Moneycontrol PRO
Open App
you are here: HomeNewsWorld

Japan central bank eases monetary policy to counter pandemic

The Bank of Japan decided at a meeting Monday to ease monetary policy, including expanding the purchase of commercial papers and corporate bonds, which work to deliver cash to companies.

April 27, 2020 / 10:10 AM IST

Japan's central bank is making it easier for cash-strapped companies to get funding in response to the growing economic devastation from the coronavirus pandemic.

The Bank of Japan decided at a meeting Monday to ease monetary policy, including expanding the purchase of commercial papers and corporate bonds, which work to deliver cash to companies.

In a move that was widely expected, the central bank also decided to remove the ceiling on its purchases of government bonds. It already has been purchasing trillions of yen (tens of billions of dollars') worth of government bonds to counter deflation.

Its latest steps are similar to what central banks around the world are doing to curtail the massive damage the outbreak is unleashing on company profits and business activity.

The benchmark Nikkei 225 stock index jumped 2.4% by midday Monday.


COVID-19 Vaccine

Frequently Asked Questions

View more
How does a vaccine work?

A vaccine works by mimicking a natural infection. A vaccine not only induces immune response to protect people from any future COVID-19 infection, but also helps quickly build herd immunity to put an end to the pandemic. Herd immunity occurs when a sufficient percentage of a population becomes immune to a disease, making the spread of disease from person to person unlikely. The good news is that SARS-CoV-2 virus has been fairly stable, which increases the viability of a vaccine.

How many types of vaccines are there?

There are broadly four types of vaccine — one, a vaccine based on the whole virus (this could be either inactivated, or an attenuated [weakened] virus vaccine); two, a non-replicating viral vector vaccine that uses a benign virus as vector that carries the antigen of SARS-CoV; three, nucleic-acid vaccines that have genetic material like DNA and RNA of antigens like spike protein given to a person, helping human cells decode genetic material and produce the vaccine; and four, protein subunit vaccine wherein the recombinant proteins of SARS-COV-2 along with an adjuvant (booster) is given as a vaccine.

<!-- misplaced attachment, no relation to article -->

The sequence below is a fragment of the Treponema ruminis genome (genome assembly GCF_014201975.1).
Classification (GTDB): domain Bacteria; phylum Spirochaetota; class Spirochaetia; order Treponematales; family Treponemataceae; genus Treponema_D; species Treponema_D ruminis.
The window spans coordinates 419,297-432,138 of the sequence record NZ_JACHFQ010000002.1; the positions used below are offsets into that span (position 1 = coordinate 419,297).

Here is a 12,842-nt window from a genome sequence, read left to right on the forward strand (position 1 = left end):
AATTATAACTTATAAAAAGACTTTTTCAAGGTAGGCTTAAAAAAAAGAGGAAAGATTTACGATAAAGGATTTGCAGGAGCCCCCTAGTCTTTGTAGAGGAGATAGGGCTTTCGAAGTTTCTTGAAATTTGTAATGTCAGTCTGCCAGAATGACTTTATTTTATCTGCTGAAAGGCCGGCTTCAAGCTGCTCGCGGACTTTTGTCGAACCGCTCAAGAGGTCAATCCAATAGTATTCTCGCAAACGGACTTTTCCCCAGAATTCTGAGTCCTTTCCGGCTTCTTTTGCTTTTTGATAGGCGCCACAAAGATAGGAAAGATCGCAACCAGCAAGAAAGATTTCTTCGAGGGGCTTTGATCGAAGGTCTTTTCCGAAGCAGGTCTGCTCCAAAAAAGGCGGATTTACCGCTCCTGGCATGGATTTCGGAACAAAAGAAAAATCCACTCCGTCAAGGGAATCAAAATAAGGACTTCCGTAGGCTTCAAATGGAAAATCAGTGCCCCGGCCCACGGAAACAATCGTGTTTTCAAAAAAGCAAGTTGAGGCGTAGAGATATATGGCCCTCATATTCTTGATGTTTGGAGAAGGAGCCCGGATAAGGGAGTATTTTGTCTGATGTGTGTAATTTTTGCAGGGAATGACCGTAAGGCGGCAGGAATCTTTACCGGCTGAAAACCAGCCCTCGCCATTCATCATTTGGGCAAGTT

What does it take to develop a vaccine of this kind?

Vaccine development is a long, complex process. Unlike drugs that are given to people with a diseased, vaccines are given to healthy people and also vulnerable sections such as children, pregnant women and the elderly. So rigorous tests are compulsory. History says that the fastest time it took to develop a vaccine is five years, but it usually takes double or sometimes triple that time.

View more

“Japan's economy has been in an increasingly severe situation due to the impact of the spread of the coronavirus at home and abroad,” the Bank of Japan said in a statement.

Additional monetary easing may be needed, and the central bank was closely monitoring the situation, it said.

The bank issued a separate statement reiterating that the economy was in a serious state but was expected to improve once the impact from the pandemic declines. It also warned much remains unclear.

Japan has reported about 13,000 coronavirus cases so far, and fewer than 400 deaths. As is true elsewhere, the number of confirmed cases is thought to understate the actual number of those who may have been infected.

Restaurants, concerts and other events have closed, and tourism is practically at a standstill. Auto factories have suspended production and people are being asked to work from home and stay home.

Japan's economy, the world's third largest, is dependent on exports, centered around products like cars and electronics goods.

But it's also driven by small and medium size businesses, which analysts say are at major risk from the social distancing restrictions aimed at curbing the spread of the coronavirus.

The economy contracted at a 7.1% annual rate during the October-December period and is thought to be already in a recession, though data for the full first quarter of this year have not yet been released.
first published: Apr 27, 2020 09:55 am
ISO 27001 - BSI Assurance Mark